What's on the doctor's mind?

July 1, 1997
Andy Farah

Pharmaceutical Representative

A psychiatrist shares the factors that influence his prescribing habits.

I was recently asked by a rep why I write so many prescriptions for drug X, which was sold by his competition. I told him it was safe, effective and had a good side-effect profile.

But then I realized that a lot of drugs fit that description. Many products were equal in efficacy to drug X, but it was always my first choice for an antidepressant.

To answer his question, I began to really consider why I wrote so much for drug X.

In the process, I had a terrible flashback.

When I was a second-year resident, I treated the type of patient commonly referred to as a psychiatrist's nightmare. She was always suicidal, or at least chronically attempting suicide. She never succeeded, obviously, but she did succeed in challenging the day-to-day sanity of all of the resident physicians in my group.

One day she actually showed up to her appointment with her own Physician's Desk Reference,® ready to challenge anything I thought to prescribe.

Another time, she had me paged so that she could tell me that she had just overdosed. She preferred letting me know this rather than calling 911.

Obviously, this patient was a treatment nightmare. I recall telling her that there was a new antidepressant out - drug X - and that she should try it. She did and, wow, what a difference! She finally stabilized and, for the first time since I began treating her, I finally got some sleep.

Not surprisingly, I was soon prescribing drug X to nearly everyone who needed an antidepressant.

Although this experience changed my prescribing habits profoundly, I had entirely forgotten about it until the representative asked me.

Prescribing medications is quite routine for me (I prescribe approximately 40 different drugs to hospitalized patients on an average day, and give 30 prescriptions to various outpatients in the afternoon), but I had never questioned how subconscious influences had affected my prescription habits over time.

Subconscious influences

What does all this mean to you, the pharmaceutical sales rep? There are specific pros and cons that arise from subconscious motivations, and there are ways a rep can enhance products sales through this knowledge.

Good experiences: Let's practice some psychiatry. When I say the word father to you, you have a complex mental image that arises. This image is hopefully positive, but is a complex mixture of experience, memory, and perception. If I say drug X, (fill in any drug you like) you'll also have a complex mental image. Now, as a pharmaceutical rep, you are part of a physician's mental image of a product. That's why it is so critical to build a positive relationship with your doctors. All things being equal, we will lean toward drugs sold by the reps we like best, and avoid those sold by reps who formed a negative impression.

We are often unaware of the experiences that shape our habits so it is up to you to ask us. One of the best sales reps I know gets me talking about her drug by inquiring about my cases and treatment results. This allows me to really reflect on the product as she verbally highlights the positive experiences. She uses her time making me reflect and listens to me drag previously forgotten experiences to my conscious mind.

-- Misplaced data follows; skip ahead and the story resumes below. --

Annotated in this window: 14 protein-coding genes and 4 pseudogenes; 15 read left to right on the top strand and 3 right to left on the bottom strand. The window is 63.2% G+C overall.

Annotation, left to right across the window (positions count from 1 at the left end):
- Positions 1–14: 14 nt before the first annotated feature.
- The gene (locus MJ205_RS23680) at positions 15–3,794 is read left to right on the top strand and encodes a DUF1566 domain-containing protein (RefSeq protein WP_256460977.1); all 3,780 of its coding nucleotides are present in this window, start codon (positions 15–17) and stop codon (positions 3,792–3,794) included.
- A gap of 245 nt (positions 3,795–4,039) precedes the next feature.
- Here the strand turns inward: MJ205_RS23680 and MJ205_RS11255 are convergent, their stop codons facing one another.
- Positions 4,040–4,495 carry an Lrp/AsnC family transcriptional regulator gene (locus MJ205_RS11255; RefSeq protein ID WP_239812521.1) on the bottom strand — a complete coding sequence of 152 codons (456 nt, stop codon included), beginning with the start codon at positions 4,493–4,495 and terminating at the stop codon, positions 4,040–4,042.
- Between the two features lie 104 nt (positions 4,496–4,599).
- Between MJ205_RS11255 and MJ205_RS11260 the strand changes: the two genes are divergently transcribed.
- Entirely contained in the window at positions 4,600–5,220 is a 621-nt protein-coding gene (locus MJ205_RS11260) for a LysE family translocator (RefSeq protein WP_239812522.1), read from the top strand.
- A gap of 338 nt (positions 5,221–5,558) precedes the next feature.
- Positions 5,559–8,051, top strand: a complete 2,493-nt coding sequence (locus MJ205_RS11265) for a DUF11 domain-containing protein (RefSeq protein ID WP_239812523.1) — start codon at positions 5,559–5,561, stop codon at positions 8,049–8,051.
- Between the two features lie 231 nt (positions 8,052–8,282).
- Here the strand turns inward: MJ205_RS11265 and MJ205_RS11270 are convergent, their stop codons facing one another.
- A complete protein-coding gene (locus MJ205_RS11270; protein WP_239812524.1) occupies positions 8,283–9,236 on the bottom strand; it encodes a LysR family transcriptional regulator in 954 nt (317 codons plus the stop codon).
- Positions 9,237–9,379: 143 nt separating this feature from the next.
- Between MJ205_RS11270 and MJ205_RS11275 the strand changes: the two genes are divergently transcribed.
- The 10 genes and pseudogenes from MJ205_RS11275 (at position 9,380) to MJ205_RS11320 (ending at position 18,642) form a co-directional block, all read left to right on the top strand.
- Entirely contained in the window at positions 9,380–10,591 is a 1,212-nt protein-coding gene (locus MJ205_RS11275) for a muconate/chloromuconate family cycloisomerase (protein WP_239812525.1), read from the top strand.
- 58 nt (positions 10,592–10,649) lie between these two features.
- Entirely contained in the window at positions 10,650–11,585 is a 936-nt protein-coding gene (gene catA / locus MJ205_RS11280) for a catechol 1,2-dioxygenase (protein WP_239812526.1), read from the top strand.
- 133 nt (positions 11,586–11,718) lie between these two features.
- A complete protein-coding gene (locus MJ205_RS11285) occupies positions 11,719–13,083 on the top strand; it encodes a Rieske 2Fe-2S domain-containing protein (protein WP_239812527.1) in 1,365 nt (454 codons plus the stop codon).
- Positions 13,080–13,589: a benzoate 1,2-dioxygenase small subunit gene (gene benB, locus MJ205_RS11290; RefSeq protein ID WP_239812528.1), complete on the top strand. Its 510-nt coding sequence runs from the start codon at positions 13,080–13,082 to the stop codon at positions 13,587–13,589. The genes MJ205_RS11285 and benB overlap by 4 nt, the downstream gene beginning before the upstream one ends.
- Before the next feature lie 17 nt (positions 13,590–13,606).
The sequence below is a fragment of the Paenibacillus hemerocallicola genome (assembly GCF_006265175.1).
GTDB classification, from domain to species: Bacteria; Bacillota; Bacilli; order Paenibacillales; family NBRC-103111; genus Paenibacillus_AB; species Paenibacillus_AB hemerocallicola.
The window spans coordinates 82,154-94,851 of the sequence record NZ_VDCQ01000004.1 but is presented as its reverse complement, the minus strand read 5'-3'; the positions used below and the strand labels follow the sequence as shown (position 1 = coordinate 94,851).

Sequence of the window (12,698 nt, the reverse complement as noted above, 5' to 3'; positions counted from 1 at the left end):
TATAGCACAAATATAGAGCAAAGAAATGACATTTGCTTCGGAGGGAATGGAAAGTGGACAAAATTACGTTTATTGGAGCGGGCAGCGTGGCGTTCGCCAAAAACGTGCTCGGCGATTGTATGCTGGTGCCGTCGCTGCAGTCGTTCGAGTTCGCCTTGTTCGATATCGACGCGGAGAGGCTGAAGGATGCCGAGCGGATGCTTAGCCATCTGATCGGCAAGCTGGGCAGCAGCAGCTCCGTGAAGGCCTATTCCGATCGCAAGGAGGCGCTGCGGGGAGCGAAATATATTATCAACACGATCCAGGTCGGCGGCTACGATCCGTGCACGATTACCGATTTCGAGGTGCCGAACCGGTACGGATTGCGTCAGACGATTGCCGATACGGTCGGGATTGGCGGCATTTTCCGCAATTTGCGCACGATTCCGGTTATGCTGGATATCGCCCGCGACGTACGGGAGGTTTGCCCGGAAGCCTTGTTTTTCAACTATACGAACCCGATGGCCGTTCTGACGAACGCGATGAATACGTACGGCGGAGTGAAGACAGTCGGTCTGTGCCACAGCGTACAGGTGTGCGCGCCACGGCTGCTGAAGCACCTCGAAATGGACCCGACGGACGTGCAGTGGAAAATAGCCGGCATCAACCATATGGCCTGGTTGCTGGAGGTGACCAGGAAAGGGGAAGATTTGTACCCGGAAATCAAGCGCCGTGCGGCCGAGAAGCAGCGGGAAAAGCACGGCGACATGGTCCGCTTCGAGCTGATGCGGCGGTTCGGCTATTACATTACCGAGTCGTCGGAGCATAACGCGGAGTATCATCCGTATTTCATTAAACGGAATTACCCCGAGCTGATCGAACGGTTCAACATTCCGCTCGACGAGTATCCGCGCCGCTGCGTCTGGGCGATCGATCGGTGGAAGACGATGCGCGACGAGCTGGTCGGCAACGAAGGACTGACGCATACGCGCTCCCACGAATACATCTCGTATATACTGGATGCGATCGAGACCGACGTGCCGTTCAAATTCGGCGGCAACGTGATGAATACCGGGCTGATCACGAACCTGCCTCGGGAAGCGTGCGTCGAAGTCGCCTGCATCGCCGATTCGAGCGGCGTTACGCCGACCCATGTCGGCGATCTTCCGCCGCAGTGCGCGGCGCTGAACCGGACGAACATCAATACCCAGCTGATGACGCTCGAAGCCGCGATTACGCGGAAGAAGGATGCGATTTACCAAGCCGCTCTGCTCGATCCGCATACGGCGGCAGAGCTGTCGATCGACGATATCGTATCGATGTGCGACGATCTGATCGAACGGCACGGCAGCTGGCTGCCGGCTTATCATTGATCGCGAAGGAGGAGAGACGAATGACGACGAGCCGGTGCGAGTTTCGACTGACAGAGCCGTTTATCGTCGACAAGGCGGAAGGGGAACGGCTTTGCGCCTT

Formularies: Last year, a particular antidepressant was dropped from the formulary of a large managed care company. I still believed it was a fine drug so I continued to prescribe it and vowed silently not to let third parties dictate my prescription habits.

But after about two months, despite what I had decided, I realized I almost never wrote for this drug.

Upon reflection, I recalled that I had written for the drug several times, but had been paged by the pharmacist who said the patient was standing there, the insurance company would not pay for the prescription I wrote and would I change it over the phone? When I wouldn't, I had to call a customer service number at the insurance company, wait on hold for 15 minutes while my patients lined up in the waiting room and, eventually, write a letter arguing that the patient required a medicine that I had already decided they needed.

What a terrible and costly inconvenience! Over time, my brain decided for me that the antidepressant was not worth the battle. Subconsciously, I dropped it to the bottom of the list.

If a drug has been cast out of formularies, we may still prescribe it, but only if you make it easy for us. Find out if the doctor must call and, if so, find out which numbers are the least busy. Know what the requirements for approval of the drug are and any other information that will make prescribing easier and more pleasant.

I never had time to explore any of these answers during my day. If there is an easy answer, such as having the patient call a certain number before they go to the pharmacy or providing certain information, then doctors will respond more favorably.

Other doctors: We learn to be doctors by watching and listening to other doctors. Just because we are done with school does not mean the process suddenly stops. When I hear about a respected colleague's positive experiences with a drug I rarely prescribe, I often find myself prescribing it more without realizing why. This information makes its way into the subconscious as well, and we use it. If you have such information, share it with doctors who rarely use your product. PR

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